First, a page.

Monday 14 October 2019

Review of The Transmigration of Timothy Archer by Philip K Dick (1982)

Although I have owned a copy of The Transmigration of Timothy Archer for nearly forty years; it was only this weekend that I actually 'read' it - that is, I listened to the audio-book version. I found it very stimulating.

The protagonist is a type that I thoroughly despise in real life: the 'trendy', leftist-radical, media-famous, apostate Christian bishop - indeed the central character was modelled on a real life example of the breed, who was apparently a friend of the author. However, such was the depth and multi-faceted nature of this book that my irritation took a second place behind my fascination at the issues and conflicts.

Although Dick was far more sympathetic to the Tim Archer character than I would have been - seeing him as a great man who did much good and whose quest was genuinely spiritual; overall the portrait is unsparing.

This includes the way that short-termist, hedonic, personal and selfish drives are retrospectively 'validated' by the intelligent and articulate (and legally trained) Archer; who fluently distorts philosophy and Christian theology into justifying whatever he currently wants to do. Also the ways in which the bishop is de facto a parasite upon the church in terms both of his status and also of lifestyle and financially.

Dick was a very smart and cerebral writer - in this respect much like Saul Bellow; there is a wide range of artistic and cultural references, and the engagement is sufficiently deep and sincere that the book comes-across as a genuine exploration (rather than a pretentious display of names). The novel doesn't merely discuss or talk-about, but actually does philosophy.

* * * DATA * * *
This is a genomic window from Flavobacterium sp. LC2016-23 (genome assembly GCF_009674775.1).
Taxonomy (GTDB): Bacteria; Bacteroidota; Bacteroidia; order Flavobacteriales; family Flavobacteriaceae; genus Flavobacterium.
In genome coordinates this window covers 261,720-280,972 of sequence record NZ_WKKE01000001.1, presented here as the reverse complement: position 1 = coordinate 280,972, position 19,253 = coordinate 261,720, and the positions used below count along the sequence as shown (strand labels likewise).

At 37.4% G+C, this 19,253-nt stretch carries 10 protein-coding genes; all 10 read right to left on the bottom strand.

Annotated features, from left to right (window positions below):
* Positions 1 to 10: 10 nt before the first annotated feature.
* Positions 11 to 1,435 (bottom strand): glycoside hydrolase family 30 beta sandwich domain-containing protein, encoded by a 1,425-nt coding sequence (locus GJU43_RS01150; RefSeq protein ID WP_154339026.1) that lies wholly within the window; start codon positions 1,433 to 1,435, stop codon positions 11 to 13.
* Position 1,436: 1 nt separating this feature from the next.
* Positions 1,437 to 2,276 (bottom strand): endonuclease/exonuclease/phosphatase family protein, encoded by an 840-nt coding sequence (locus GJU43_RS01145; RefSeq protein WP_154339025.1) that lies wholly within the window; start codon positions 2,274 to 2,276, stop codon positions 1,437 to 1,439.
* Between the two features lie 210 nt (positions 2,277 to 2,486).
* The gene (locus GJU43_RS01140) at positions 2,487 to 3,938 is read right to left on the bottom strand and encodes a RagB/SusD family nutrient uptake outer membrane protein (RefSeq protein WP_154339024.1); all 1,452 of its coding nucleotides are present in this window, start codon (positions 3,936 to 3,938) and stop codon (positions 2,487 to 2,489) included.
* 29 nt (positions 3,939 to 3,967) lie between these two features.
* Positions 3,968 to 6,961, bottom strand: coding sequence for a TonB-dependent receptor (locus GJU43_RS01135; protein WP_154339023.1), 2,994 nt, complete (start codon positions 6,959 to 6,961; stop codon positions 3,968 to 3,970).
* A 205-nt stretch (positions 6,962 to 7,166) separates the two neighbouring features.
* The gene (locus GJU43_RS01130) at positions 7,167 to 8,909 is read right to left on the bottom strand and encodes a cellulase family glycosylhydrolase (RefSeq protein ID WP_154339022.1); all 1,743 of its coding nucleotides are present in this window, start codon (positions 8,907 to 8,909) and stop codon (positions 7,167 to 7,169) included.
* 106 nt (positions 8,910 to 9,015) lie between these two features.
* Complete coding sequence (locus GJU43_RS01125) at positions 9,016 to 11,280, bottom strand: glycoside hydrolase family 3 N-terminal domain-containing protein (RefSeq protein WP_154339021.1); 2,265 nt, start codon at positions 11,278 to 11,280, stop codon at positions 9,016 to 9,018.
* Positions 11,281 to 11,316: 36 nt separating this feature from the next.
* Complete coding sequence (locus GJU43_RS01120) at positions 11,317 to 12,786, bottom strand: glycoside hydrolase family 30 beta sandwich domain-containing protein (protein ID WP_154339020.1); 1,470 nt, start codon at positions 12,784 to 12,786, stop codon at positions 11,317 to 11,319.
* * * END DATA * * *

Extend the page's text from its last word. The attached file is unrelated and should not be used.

This is unsurprising given the extraordinary and frenzied nature of PKD's final years - during which he was continually grappling with spiritual and religious issues; reading, thinking, talking and staying-up through the night writing dozens of pages of exploratory philosophy - entirely for his personal reasons (not aimed at publication, although an edited selection of these writings was posthumously made available - in 2011 - as Exegesis).

Overall, this book succeeds in rendering the spiritual quest to know Jesus, to understand and practice Christianity, as a very exciting and supremely important business; a matter that grips and obsesses the characters. And this is surely a consequence of the fact that it was so for PK Dick himself - in late life.

Nobody - least of all Dick - would recommend anybody to emulate Dick's lifestyle and life choices, which were largely disastrous - but this books focus on important things. There is a relentless pursuit of truth, a sustained and repeated attention to primary questions... and these are of greater urgency now than when the book was written, since our culture has drifted so far into shallowness and despair, feeble motivation, brief-attention and gullibility.

Dick's attitude and world is only the start of wisdom for a person (a society) sunk in distraction and intoxication, but that is something we need now more than ever.


Sackerson said...

Simply madness?

And yet one is suspicious of those whose first instinct is not to explain, but explain *away*.

And what about Thomas Aquinas?

Bruce Charlton said...

@S - Madness perhaps, but not 'simply' madness. Madness doesn't really explain content as such - but psychotic symptoms arise from certain physiological conditions; and PKD took a lot of drugs capable of inducing hallucinations. What I find so impressive is that he spent many years of hard, serious work trying to understand the implications of his revelatory experiences.